The Holocene is over.
Welcome, to the Anthropocene.
The Human Epoch has arrived and whether we like it or not, have stamped our footprint all over this planet. There are many angles to this investigation and the most common is Climate Change. Controversial as it is, it does need some examination. It can be too easy a scapegoat, though. High winds in the North of Scotland, blame climate change; erosion of coasts, blame climate change; teenagers skiving school on Fridays, blame climate change. Our climate has always changed. So why is our planet’s climate being blamed on humans? Yes, we are artificially heating our planet. 100% correct. We pump copious amounts of hazardous gasses into the atmosphere through burning fossil fuels. Our energy and agriculture industries have without doubt contributed to the greenhouse effect. Both 100% correct. Without greenhouse gasses, however (many of which are completely natural) the average temperature of planet earth would be at a whopping… -16 degrees celsius. Also, 100% correct. Without the greenhouse gasses in our stratosphere our beautiful blue planet would be a frozen ball. Life, as we know it, would not exist. 100% correct. Greta may have learned that had she stayed in school. However, the impact of artificially heating our planet for too long may, unequivocally, and directly affect the many complex ecological cycles that are essential to sustain life. Does this affect our climate? Whichever your opinion, without a doubt, it will have an impact on the way our strange, beautiful, complex planet operates. Like I said, welcome to the Anthropocene.
Let’s finish, however, on tackling the issue brought on by man made products of which we can affect, then. Plastic.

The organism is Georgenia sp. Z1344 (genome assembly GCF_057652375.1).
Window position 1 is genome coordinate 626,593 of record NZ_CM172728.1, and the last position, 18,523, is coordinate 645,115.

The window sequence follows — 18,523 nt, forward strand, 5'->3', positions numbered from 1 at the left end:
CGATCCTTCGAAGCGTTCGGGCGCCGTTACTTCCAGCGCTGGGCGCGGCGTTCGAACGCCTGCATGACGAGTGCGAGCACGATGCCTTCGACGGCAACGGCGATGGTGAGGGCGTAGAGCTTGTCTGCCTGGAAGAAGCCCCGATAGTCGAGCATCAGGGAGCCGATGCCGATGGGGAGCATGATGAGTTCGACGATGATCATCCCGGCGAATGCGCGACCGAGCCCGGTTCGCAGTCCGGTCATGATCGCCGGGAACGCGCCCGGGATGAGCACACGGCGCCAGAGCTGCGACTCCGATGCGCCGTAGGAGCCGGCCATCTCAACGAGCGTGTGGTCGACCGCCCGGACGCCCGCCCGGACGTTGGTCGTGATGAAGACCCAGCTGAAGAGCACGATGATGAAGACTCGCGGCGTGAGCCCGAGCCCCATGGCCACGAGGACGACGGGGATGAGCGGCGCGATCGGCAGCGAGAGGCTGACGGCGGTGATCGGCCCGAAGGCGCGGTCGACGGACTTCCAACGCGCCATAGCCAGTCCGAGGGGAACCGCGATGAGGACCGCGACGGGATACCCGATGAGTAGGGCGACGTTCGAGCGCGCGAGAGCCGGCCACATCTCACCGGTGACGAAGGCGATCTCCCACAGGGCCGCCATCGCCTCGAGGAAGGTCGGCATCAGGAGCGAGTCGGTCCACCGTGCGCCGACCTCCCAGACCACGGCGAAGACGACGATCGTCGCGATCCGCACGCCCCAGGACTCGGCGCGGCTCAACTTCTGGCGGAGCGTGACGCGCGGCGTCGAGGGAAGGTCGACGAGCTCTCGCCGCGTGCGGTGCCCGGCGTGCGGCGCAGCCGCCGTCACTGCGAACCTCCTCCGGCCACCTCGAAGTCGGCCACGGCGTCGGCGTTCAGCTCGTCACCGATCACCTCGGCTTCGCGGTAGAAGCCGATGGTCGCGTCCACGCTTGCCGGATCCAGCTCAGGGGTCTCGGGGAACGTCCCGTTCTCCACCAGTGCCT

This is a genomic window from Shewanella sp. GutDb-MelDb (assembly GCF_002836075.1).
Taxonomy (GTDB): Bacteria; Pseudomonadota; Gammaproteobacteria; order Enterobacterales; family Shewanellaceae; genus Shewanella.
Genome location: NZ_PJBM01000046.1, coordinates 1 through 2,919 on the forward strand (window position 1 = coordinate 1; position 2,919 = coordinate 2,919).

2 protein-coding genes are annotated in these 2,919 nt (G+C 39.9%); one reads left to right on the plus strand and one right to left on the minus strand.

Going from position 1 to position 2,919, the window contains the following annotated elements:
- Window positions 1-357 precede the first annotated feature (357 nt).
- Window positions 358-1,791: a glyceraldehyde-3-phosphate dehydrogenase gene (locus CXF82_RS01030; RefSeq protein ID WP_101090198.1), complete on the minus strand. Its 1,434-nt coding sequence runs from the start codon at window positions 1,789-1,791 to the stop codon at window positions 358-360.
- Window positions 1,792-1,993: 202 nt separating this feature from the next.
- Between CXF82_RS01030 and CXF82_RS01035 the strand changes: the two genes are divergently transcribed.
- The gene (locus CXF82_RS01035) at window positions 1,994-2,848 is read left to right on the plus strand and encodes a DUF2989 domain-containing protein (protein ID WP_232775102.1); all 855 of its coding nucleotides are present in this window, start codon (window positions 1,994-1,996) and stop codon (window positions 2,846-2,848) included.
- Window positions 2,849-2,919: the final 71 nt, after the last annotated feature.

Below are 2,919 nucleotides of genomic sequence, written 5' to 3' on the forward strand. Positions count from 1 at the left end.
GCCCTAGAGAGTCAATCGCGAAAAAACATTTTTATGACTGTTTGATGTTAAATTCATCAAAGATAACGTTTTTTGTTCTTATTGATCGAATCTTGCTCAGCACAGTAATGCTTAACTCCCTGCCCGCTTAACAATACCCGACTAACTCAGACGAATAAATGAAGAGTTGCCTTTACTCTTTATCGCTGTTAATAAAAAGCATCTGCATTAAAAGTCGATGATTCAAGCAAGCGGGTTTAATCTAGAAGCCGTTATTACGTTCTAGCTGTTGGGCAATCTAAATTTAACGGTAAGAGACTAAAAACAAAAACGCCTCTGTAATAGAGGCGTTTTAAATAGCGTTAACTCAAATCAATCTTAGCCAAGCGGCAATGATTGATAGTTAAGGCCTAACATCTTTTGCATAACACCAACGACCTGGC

Imagine you filled up the sink to wash some dishes. You became distracted and left the tap running, causing the sink to overflow and flood your kitchen. When you return, what is the first thing you do? Do you gather everyone in the house and discuss ways in which you can direct the water through the house and outside into the garden? Do you try and re-use the water in some desperate attempt to justify the flooding of your kitchen? Do you freeze the water and tell the neighbourhood you purposefully created your own ice rink in the kitchen? Or, do you simply identify the source of the problem and turn the tap off? Clean up once the problem has been stopped. If this really is our Anthropocene then we need to be able to say “Hey! We are drowning here! Fancy turning off that tap?”.
Perhaps then, we can begin to see over the plastic filled garbage patch in our ocean toward the natural born elements of a brighter, welcoming (rubbish free) horizon. Only then will we be able to say that this Anthropocene of ours is concomitant with the goodness of this planet, that the impact we make can also be a positive one. A steadier footing is needed. Until then, it seems, the weight with which we stamp our human footprint is taking its toll on our, already well trampled, precious little planet.
Put simply: the plastic tap must be turned off.
Stephen has taught history and geography at AHI Middle School for five years. He is passionate about his work and loves being part of the Acorn House team. A Masters in English and Philosophy, a HNC in Social Sciences, and an array of experience. A reader, a movie goer, and a lifelong Rangers fan.